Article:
generate, by the server in response to the first communication, a predetermined response associated with the obstruction.
21. A computer-readable medium storing instructions that when executed by one or more processors, causes the one or more processors to:
receive, from a server, an indication that a person considers a parked vehicle an obstruction; and
notify one or more users associated with the vehicle of the detection.
22. The computer-readable medium of claim 21, wherein the processor is to execute further instructions to communicate, to the person, a predetermined response associated with the obstruction.
23. The computer-readable medium of claim 22, wherein the predetermined response comprises one or more recorded messages to be played to the user.
24. The computer-readable medium of claim 21, wherein the indication comprises information associated with one or more sensors associated with the vehicle.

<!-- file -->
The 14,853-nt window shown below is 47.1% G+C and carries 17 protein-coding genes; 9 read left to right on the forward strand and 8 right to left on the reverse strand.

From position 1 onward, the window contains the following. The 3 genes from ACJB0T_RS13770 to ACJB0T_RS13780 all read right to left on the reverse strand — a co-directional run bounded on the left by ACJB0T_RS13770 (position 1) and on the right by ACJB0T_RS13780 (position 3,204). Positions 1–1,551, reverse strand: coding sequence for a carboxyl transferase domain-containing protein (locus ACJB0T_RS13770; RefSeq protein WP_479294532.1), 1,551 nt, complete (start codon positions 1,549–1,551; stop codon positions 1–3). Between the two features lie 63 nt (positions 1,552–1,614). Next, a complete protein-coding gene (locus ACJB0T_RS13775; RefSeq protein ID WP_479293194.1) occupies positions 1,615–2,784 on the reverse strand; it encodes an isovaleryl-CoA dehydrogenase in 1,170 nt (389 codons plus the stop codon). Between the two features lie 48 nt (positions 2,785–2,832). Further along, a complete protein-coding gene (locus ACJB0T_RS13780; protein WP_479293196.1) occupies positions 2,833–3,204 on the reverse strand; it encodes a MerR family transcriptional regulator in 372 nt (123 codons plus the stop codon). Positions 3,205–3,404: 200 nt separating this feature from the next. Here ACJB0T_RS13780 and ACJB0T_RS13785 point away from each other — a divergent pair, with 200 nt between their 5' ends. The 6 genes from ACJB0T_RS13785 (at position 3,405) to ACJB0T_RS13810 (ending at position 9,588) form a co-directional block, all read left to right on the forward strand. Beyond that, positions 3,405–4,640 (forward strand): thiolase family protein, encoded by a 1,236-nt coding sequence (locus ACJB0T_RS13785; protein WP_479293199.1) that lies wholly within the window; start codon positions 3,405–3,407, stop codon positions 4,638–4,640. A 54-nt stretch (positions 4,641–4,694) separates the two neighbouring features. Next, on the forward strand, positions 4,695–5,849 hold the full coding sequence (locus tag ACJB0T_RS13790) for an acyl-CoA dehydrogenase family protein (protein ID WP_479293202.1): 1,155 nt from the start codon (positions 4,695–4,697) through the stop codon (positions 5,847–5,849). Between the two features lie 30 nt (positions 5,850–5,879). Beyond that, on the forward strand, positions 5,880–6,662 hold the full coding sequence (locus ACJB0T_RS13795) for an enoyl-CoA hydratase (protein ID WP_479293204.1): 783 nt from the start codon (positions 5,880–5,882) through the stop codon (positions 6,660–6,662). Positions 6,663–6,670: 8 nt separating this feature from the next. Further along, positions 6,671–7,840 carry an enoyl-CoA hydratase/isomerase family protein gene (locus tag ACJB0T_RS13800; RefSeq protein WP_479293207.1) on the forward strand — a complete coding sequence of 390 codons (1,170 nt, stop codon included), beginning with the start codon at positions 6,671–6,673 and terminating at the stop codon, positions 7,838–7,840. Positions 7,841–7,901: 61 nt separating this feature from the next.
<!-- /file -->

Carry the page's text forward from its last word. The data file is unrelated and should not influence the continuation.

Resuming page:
25. The computer-readable medium of claim 21, wherein the processor is to execute further instructions to communicate, to the person, a response associated with the obstruction, wherein the response is streamed in real-time to the person.
26. The computer-readable medium of claim 25, wherein the response comprises information associated with the one or more users.
27. The computer-readable medium of claim 25, wherein the response comprises information associated with the server.
US13/728,498 2012-12-27 2012-12-27 Interactive management of a parked vehicle Abandoned US20140184428A1 (en)